Eugenia Cheng’s x + y is marketed as a book about feminism and gender, but Frank and I feel as though it’s actually more radical and universal than that. In this slim, plainspoken, pellucid book, you will find—after a brief section on mathematics—a charmingly practical approach to utopian philosophy, alongside specific recommendations for ways to improve your classroom practice to better serve all learners (including you!).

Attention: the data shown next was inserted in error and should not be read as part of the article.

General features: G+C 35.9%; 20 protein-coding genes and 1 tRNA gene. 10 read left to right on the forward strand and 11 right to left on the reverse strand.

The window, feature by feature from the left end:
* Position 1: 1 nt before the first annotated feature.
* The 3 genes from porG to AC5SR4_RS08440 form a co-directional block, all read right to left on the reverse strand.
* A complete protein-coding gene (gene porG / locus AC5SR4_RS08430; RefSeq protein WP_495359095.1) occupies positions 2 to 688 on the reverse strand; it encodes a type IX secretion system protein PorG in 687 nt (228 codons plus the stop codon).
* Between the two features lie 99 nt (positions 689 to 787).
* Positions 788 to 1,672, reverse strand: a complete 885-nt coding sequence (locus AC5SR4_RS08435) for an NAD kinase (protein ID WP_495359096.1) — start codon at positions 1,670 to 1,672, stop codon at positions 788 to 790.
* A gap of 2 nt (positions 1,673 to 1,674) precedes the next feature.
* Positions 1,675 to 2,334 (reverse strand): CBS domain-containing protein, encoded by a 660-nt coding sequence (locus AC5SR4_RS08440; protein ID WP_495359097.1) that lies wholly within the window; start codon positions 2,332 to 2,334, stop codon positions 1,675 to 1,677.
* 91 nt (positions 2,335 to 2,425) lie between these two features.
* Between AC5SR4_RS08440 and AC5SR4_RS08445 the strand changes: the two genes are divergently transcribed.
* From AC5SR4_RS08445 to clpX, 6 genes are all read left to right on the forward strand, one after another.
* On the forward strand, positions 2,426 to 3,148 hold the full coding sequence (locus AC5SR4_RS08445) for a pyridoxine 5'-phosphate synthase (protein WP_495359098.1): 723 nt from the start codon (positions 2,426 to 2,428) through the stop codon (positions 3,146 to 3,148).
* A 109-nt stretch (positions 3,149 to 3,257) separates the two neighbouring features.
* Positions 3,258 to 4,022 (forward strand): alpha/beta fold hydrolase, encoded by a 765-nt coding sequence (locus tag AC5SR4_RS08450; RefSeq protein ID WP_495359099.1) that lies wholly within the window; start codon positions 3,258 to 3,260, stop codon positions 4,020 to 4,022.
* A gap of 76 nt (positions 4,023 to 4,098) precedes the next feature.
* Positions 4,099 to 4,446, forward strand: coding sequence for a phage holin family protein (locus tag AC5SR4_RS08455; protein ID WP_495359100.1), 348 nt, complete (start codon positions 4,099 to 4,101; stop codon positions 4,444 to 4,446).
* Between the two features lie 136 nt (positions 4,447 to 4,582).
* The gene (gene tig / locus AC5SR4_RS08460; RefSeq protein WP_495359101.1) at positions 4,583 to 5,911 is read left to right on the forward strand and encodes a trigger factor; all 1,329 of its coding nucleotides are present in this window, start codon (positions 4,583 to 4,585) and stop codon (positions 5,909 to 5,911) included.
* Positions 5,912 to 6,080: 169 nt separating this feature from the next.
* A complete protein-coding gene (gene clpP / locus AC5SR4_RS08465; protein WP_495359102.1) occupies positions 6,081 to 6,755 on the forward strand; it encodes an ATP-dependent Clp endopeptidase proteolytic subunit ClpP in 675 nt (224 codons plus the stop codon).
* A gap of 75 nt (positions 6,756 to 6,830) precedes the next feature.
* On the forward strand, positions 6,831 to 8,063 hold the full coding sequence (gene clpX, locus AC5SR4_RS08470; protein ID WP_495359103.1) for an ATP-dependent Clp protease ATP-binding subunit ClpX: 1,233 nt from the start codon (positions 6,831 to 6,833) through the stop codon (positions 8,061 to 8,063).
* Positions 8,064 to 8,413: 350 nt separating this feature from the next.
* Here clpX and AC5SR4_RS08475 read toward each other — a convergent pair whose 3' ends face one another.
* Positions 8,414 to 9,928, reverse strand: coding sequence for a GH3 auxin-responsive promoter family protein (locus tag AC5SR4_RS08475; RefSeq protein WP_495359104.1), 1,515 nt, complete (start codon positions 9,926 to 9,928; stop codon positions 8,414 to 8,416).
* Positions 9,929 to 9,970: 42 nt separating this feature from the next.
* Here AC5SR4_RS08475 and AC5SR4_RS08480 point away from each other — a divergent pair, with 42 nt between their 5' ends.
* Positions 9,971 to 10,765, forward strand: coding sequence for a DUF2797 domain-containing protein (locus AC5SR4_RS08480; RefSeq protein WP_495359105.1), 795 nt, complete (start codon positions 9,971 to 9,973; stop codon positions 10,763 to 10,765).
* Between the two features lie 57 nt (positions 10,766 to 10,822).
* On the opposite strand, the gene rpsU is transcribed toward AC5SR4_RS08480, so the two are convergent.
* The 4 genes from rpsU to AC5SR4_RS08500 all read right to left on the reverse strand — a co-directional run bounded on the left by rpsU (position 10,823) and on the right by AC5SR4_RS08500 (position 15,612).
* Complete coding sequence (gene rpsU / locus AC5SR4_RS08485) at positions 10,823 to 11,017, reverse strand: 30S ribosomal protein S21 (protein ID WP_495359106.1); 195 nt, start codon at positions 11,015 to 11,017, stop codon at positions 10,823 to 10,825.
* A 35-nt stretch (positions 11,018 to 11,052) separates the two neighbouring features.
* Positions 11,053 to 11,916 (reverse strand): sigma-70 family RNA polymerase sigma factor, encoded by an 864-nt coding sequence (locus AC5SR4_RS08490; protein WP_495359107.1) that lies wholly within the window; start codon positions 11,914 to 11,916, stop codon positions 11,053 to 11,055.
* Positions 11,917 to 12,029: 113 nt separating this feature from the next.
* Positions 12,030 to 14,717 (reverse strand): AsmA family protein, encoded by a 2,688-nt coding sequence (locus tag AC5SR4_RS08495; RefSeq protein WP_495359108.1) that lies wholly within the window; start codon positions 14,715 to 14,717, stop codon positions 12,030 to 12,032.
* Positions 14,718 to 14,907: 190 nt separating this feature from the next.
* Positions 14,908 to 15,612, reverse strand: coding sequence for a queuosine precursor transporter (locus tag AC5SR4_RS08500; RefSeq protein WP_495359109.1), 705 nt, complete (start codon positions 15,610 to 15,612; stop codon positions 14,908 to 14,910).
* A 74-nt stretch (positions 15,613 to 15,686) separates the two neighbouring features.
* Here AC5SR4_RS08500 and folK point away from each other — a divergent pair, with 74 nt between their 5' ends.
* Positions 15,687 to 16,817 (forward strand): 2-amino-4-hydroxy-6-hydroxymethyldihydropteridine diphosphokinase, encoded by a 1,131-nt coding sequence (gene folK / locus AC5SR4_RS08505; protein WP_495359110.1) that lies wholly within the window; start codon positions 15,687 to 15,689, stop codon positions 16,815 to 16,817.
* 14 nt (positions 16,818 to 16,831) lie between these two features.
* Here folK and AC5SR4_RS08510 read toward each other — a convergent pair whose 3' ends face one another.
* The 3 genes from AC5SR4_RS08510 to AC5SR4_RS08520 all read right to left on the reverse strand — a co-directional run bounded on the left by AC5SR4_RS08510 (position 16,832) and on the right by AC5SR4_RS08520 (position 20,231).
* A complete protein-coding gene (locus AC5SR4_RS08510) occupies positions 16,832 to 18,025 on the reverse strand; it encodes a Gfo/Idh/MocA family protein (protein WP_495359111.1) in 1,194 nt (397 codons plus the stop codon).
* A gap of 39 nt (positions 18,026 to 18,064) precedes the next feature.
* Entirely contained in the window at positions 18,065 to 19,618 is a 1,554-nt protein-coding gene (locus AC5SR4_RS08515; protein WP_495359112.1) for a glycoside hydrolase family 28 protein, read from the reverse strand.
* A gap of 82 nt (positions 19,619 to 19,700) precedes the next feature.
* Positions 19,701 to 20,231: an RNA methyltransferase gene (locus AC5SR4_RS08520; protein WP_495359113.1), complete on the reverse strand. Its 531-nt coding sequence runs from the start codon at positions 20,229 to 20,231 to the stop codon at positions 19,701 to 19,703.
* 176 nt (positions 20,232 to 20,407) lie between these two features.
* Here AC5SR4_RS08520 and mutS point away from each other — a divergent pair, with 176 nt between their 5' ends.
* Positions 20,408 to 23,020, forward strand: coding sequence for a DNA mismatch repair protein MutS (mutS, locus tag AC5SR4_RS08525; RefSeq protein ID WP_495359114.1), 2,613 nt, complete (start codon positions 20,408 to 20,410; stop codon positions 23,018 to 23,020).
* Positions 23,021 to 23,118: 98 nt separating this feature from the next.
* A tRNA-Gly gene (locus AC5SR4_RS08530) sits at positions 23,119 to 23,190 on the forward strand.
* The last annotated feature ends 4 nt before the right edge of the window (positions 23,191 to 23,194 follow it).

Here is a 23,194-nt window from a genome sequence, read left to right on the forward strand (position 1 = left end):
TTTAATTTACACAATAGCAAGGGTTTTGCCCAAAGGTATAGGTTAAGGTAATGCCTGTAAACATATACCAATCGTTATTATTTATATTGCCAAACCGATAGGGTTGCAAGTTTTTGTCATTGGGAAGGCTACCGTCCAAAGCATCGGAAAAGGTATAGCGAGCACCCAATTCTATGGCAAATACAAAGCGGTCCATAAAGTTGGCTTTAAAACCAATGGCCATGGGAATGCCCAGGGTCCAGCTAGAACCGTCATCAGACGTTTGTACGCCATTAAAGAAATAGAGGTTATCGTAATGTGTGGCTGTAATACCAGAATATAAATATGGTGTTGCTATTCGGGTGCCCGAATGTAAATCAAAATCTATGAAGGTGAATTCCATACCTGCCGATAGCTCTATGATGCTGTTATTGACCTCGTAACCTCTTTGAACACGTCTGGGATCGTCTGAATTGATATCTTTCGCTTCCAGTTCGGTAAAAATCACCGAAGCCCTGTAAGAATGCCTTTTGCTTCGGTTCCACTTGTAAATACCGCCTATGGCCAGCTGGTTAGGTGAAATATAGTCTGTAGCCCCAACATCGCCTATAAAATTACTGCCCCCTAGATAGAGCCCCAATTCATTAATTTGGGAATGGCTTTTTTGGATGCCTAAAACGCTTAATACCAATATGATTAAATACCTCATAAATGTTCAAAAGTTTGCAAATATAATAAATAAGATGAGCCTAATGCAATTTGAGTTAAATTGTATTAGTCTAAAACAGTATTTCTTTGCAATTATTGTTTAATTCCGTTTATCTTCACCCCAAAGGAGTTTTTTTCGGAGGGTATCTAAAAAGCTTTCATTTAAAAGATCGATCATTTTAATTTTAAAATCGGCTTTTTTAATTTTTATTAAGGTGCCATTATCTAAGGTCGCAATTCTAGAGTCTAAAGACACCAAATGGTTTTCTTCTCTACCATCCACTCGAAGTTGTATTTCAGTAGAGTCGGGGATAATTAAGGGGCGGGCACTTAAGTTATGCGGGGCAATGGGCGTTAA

Cheng grew up as a competitive pianist. “Competitive pianist” is such an innocuous phrase, but by the end of the book, Cheng would like for this to give us pause. Cheng believes that music performance—the act of creating something beautiful—shouldn’t be competitive. There is no limit to the amount of beauty that can exist in the world, so why approach music with a scarcity mindset?

But we often do. The Greek myth of Arachne depicts her competing with Athena to create beautiful tapestries. In...

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